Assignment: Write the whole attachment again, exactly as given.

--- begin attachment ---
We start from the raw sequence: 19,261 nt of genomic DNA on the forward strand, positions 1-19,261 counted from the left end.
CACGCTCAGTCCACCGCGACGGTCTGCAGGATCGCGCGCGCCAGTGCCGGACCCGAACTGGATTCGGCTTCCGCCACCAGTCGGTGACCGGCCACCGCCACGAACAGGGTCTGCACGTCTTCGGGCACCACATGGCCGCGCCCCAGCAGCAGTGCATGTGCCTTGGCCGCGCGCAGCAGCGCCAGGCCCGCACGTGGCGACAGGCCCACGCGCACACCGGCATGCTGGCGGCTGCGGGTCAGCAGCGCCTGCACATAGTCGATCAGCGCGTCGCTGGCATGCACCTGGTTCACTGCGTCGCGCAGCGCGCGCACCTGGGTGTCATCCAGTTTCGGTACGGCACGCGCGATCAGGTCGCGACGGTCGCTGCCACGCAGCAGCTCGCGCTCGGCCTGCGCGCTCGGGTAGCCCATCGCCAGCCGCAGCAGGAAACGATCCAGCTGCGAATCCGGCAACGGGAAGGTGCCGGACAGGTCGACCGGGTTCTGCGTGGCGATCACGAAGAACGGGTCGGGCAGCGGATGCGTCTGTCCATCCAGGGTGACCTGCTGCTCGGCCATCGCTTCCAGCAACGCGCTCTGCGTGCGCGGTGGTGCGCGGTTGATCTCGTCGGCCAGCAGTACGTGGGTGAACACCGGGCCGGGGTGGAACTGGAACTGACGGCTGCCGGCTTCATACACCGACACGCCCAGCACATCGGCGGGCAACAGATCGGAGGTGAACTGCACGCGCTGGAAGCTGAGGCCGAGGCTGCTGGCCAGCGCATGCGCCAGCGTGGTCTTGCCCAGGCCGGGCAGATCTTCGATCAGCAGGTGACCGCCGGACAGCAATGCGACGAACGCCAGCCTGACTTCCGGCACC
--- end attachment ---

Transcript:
We start from the raw sequence: 19,261 nt of genomic DNA on the forward strand, positions 1-19,261 counted from the left end.
CACGCTCAGTCCACCGCGACGGTCTGCAGGATCGCGCGCGCCAGTGCCGGACCCGAACTGGATTCGGCTTCCGCCACCAGTCGGTGACCGGCCACCGCCACGAACAGGGTCTGCACGTCTTCGGGCACCACATGGCCGCGCCCCAGCAGCAGTGCATGTGCCTTGGCCGCGCGCAGCAGCGCCAGGCCCGCACGTGGCGACAGGCCCACGCGCACACCGGCATGCTGGCGGCTGCGGGTCAGCAGCGCCTGCACATAGTCGATCAGCGCGTCGCTGGCATGCACCTGGTTCACTGCGTCGCGCAGCGCGCGCACCTGGGTGTCATCCAGTTTCGGTACGGCACGCGCGATCAGGTCGCGACGGTCGCTGCCACGCAGCAGCTCGCGCTCGGCCTGCGCGCTCGGGTAGCCCATCGCCAGCCGCAGCAGGAAACGATCCAGCTGCGAATCCGGCAACGGGAAGGTGCCGGACAGGTCGACCGGGTTCTGCGTGGCGATCACGAAGAACGGGTCGGGCAGCGGATGCGTCTGTCCATCCAGGGTGACCTGCTGCTCGGCCATCGCTTCCAGCAACGCGCTCTGCGTGCGCGGTGGTGCGCGGTTGATCTCGTCGGCCAGCAGTACGTGGGTGAACACCGGGCCGGGGTGGAACTGGAACTGACGGCTGCCGGCTTCATACACCGACACGCCCAGCACATCGGCGGGCAACAGATCGGAGGTGAACTGCACGCGCTGGAAGCTGAGGCCGAGGCTGCTGGCCAGCGCATGCGCCAGCGTGGTCTTGCCCAGGCCGGGCAGATCTTCGATCAGCAGGTGACCGCCGGACAGCAATGCGACGAACGCCAGCCTGACTTCCGGCACC